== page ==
As we try to visit places which are connected to Gröfaz we also sent a team to Linz at The Danube River. But we were more interested in modern museums and child stuff. And of course, cakes. So, we had to get us a nice Linzer Cake at its origin.
And visited the Grottenbahn am Pöstlingberg with the Lenzibald (name of the train).
We also visited the City Museum Nordico were we saw some colorful toy building bricks. King Ludwig II. Of Bavaria, Wittelsbacher, liked to play with toy bricks as a child. Many of which he was given by his Grandfather Ludwig I.
Adolf Hitler had big plan with Linz where he wanted to flatten parts of the town along the river. And to install a center of art. Of art which he had stolen from others or paid for with income for which he cleared himself from tax duties using his authority as Führer. Or from income from his books which everybody had to have in Germany during his rule. He wanted to retire in Linz after his career.
Great Classical Composter Anton Bruckner after the early death of his father (teacher and musician) was educated near Linz in the Monastery St. Florian, where he was a choirboy but also started to play organ. He was very talented and later won a competition to become the Organ Player in Linz though he did not even enroll in the competition at the start. He stayed in Linz until 1868 where he gained a lot of appreciation before he moved to Vienna. He respected other people and religions.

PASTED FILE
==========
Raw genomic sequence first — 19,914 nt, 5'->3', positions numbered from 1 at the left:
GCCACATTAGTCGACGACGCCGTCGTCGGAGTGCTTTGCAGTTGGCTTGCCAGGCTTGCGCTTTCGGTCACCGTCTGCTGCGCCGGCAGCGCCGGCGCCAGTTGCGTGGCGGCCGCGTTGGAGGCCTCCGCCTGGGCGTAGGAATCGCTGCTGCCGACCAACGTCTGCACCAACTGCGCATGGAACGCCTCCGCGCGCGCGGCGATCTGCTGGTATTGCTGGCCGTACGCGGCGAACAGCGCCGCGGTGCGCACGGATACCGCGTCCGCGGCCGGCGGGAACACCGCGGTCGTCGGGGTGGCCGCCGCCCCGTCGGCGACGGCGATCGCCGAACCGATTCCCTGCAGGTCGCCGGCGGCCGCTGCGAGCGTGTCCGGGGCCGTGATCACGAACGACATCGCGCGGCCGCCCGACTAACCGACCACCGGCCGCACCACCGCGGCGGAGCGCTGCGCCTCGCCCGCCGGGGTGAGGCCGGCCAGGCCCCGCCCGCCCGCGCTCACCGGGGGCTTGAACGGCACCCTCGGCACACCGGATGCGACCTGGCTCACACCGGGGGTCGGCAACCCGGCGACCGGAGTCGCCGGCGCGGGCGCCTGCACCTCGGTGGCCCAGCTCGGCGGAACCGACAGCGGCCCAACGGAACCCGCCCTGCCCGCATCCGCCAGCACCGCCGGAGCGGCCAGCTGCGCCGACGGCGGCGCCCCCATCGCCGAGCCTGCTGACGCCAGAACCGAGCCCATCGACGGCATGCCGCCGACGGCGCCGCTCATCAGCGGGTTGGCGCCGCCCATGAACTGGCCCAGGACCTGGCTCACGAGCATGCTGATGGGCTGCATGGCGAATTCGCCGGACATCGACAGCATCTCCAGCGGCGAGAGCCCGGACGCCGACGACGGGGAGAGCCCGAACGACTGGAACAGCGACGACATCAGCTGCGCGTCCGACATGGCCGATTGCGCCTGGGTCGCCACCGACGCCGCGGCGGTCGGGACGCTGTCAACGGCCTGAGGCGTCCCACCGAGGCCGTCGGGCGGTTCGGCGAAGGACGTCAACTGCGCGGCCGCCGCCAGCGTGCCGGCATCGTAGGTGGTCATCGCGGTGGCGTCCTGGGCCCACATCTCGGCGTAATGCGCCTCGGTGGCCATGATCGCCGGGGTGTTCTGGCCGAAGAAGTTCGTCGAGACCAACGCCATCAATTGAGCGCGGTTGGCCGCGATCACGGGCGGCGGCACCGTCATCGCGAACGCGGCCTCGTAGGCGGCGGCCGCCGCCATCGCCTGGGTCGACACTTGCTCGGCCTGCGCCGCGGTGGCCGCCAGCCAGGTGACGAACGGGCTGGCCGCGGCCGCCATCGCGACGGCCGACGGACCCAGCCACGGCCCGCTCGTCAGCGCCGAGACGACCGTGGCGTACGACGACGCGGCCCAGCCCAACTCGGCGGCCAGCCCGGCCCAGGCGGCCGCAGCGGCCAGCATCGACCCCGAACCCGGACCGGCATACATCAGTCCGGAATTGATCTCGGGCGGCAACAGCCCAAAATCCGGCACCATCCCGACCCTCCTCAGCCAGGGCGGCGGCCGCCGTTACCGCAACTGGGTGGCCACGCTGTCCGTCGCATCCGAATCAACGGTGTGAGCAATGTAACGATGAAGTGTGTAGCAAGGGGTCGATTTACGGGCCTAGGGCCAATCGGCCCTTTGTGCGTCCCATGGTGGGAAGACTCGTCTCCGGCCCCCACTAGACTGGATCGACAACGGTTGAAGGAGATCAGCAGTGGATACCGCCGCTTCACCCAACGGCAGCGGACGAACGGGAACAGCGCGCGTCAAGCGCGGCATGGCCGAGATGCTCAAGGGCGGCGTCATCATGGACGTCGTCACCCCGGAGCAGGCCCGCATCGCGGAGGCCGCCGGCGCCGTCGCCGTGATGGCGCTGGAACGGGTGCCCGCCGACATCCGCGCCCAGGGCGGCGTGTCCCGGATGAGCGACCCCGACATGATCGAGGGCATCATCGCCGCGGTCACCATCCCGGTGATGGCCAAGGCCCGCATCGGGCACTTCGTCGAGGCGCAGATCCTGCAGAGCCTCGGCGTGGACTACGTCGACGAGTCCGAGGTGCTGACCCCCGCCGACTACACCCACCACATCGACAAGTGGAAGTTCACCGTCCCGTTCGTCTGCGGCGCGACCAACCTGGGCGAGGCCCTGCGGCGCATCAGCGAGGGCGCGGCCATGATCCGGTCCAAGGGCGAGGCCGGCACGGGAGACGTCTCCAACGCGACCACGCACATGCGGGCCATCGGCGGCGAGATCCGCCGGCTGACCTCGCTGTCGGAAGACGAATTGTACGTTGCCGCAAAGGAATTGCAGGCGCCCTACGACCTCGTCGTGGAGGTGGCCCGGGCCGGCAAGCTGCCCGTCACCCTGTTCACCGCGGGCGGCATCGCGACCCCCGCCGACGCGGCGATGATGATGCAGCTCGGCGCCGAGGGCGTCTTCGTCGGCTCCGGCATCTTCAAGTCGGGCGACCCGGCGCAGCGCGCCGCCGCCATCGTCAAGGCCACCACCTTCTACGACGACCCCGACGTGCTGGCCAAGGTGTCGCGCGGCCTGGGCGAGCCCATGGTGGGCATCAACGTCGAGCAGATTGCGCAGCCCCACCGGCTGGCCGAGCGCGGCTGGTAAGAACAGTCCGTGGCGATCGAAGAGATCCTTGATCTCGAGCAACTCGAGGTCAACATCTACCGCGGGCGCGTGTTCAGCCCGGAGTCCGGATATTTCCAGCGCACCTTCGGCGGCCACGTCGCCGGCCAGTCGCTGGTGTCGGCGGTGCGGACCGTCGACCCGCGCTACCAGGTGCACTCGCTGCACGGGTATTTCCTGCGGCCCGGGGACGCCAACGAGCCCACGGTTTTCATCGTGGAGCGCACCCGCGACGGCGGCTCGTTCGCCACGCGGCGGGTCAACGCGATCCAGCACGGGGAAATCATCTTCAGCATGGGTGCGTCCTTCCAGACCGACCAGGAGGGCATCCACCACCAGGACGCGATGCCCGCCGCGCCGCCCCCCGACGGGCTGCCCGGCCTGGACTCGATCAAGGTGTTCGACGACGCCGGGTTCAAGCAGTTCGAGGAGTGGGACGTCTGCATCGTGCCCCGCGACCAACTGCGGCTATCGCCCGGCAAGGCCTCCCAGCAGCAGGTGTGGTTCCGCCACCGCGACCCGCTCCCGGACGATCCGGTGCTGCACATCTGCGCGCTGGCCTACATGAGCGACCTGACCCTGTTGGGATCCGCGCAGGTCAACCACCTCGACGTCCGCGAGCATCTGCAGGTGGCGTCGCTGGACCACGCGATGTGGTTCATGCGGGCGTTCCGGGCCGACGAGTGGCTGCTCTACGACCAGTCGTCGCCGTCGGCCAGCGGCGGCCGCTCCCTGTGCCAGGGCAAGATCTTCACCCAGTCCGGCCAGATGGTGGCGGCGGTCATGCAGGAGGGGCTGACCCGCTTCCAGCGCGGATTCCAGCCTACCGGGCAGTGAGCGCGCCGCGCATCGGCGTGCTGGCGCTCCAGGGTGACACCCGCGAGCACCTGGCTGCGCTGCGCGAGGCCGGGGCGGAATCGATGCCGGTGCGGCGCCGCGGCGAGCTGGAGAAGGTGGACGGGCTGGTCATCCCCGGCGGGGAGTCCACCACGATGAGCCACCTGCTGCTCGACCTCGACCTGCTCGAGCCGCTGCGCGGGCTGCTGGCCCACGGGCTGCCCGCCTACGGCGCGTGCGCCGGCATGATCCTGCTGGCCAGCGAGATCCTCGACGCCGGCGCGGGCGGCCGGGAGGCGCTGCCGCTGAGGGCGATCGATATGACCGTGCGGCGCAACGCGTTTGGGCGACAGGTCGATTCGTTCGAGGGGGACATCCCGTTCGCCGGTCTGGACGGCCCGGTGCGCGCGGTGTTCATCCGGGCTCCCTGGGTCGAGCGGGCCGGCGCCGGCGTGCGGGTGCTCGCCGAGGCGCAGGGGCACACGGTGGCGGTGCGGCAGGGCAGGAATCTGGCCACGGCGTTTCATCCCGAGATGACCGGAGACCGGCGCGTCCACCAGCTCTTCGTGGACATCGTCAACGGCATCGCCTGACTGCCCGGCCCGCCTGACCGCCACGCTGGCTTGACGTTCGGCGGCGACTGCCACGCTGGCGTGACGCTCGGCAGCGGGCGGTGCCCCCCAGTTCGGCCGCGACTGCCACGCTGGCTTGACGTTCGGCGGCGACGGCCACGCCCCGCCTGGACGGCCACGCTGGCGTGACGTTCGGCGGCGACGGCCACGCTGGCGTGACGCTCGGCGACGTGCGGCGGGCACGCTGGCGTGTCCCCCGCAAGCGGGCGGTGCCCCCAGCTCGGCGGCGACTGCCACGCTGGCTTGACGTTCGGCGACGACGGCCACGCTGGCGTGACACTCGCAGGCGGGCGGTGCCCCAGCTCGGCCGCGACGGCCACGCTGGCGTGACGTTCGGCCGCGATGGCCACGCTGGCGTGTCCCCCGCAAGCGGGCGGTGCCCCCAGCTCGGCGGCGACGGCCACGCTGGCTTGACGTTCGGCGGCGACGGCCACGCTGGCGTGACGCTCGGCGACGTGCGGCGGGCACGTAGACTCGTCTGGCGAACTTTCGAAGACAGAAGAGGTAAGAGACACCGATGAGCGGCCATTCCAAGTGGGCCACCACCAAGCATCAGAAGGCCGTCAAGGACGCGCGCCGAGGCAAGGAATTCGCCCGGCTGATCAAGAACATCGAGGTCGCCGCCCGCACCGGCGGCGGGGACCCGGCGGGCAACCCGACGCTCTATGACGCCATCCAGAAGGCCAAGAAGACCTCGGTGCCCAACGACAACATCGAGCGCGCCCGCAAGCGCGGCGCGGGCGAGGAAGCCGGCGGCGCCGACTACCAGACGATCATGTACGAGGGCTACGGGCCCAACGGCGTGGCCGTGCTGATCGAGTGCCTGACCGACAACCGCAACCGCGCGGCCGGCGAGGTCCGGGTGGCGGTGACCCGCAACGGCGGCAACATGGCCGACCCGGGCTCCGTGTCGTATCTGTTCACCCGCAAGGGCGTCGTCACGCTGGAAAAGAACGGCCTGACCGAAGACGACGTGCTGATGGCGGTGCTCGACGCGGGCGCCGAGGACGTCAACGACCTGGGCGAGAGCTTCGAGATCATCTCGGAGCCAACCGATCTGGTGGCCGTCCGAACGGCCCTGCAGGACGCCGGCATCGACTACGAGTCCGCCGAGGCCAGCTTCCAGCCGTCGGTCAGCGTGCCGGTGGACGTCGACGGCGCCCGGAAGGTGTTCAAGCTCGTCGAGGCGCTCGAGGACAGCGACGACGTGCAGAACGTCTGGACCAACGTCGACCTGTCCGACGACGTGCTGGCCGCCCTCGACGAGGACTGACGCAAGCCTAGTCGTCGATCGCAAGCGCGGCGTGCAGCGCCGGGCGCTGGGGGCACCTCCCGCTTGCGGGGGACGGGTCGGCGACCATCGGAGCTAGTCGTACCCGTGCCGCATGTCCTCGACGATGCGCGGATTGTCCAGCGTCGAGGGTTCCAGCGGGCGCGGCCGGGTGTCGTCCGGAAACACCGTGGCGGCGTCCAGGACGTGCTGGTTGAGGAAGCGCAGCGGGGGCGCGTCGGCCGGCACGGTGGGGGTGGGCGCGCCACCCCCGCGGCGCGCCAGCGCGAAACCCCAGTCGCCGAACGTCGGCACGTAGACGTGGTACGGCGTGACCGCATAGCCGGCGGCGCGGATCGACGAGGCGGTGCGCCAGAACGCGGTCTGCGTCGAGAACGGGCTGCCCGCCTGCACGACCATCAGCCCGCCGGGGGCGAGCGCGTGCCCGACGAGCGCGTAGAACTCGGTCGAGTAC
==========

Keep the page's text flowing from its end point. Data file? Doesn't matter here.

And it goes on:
But become an icon under Nazi Rule. The Nazis created the Fake News, that he was big and strong.
Anton Bruckner’s Adagio from his Seventh Symphony
was played on German radio at the first of May 1945. After the Radio announced the fake news, that the Führer Adolf Hitler had died in the fierce fight against the enemy in Berlin. True was, that he was dead. The swarm likes that piece a lot.
It was also played during a radio broadcast of a speech of Herrmann Maier (Göring, “they will never bomb this place”) in Berlin. Which had to be interrupted because of a British Royal Airforce attack January 30, 1943.
The seventh Symphony was dedicated to King Ludwig II. of Bavaria, the eight to Ludwig’s cousin Emperor Franz Josef and his ninth to God.
Credit: Maps Icons ColIlection, https://mapicons.mapsmarker.com/
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